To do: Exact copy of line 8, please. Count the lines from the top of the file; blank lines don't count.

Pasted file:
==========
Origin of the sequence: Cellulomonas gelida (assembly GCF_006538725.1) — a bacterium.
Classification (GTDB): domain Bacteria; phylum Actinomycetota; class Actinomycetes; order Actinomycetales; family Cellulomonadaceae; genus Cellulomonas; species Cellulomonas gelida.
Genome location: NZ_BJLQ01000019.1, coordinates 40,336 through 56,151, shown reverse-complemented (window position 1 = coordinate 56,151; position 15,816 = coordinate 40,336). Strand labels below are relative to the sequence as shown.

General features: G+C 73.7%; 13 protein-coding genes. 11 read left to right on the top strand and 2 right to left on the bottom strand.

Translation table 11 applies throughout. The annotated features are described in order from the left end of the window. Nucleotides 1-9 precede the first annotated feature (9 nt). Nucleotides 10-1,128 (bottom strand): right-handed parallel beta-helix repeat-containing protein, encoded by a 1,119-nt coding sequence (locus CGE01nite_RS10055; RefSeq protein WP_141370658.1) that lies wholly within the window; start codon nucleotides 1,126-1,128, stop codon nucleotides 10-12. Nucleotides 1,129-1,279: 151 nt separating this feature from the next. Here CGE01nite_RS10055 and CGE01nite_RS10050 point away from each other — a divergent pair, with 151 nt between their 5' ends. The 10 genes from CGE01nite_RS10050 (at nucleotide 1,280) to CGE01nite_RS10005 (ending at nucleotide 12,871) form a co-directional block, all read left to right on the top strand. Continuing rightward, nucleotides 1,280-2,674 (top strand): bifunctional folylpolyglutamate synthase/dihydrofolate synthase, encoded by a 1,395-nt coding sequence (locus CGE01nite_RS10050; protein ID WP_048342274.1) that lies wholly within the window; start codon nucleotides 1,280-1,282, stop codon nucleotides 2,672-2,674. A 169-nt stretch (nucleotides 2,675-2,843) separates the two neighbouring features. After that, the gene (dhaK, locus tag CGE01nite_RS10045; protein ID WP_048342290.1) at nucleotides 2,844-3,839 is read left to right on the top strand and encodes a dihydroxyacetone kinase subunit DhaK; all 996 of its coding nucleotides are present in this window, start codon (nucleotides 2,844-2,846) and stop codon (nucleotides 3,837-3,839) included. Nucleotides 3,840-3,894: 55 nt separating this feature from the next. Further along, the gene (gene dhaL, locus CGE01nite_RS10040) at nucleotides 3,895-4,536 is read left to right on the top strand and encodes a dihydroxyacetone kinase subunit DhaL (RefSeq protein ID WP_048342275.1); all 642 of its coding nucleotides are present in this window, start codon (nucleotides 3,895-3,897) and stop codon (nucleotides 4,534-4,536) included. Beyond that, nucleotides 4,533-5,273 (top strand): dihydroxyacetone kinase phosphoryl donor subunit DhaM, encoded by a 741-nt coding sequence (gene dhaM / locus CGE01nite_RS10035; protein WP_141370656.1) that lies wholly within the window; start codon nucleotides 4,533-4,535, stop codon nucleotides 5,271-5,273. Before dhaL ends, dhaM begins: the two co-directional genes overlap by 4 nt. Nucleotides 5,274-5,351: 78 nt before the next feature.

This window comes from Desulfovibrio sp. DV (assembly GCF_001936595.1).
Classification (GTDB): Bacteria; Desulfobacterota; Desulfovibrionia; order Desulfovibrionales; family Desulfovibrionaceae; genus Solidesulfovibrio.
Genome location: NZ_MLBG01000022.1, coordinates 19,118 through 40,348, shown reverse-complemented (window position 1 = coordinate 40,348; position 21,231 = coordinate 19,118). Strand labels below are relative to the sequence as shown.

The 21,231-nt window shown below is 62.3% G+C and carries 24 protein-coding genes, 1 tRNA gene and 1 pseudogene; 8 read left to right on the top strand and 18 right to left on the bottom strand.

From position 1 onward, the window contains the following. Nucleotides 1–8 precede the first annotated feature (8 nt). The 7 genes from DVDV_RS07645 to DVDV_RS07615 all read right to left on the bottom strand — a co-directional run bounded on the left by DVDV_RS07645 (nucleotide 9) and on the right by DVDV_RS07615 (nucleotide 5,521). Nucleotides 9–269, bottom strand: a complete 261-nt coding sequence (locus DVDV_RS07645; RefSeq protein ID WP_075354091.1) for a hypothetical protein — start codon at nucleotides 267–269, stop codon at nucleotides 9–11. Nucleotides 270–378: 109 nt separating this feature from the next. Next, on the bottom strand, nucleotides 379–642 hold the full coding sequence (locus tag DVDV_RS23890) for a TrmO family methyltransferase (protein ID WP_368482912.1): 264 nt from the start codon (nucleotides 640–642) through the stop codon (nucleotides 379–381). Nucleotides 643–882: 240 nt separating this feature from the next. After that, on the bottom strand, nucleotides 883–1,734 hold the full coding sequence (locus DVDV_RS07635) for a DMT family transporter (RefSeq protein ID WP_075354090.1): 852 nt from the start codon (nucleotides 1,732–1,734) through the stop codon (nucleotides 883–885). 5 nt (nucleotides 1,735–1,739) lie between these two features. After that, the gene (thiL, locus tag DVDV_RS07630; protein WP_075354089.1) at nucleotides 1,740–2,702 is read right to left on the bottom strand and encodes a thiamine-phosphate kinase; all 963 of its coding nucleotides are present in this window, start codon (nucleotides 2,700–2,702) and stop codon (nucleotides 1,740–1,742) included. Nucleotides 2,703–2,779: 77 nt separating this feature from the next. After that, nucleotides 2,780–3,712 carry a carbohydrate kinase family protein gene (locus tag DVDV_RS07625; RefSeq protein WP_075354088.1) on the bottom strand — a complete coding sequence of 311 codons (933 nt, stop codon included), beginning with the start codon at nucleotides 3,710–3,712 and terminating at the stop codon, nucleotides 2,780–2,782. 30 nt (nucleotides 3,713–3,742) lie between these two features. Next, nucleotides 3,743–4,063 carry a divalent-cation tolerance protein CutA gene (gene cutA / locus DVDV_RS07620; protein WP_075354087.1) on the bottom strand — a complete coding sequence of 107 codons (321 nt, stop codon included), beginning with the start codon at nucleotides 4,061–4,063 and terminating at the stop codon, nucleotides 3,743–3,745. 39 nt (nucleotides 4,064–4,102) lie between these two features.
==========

Genome location: NZ_MLBG01000022.1, coordinates 19,118 through 40,348, shown reverse-complemented (window position 1 = coordinate 40,348; position 21,231 = coordinate 19,118). Strand labels below are relative to the sequence as shown.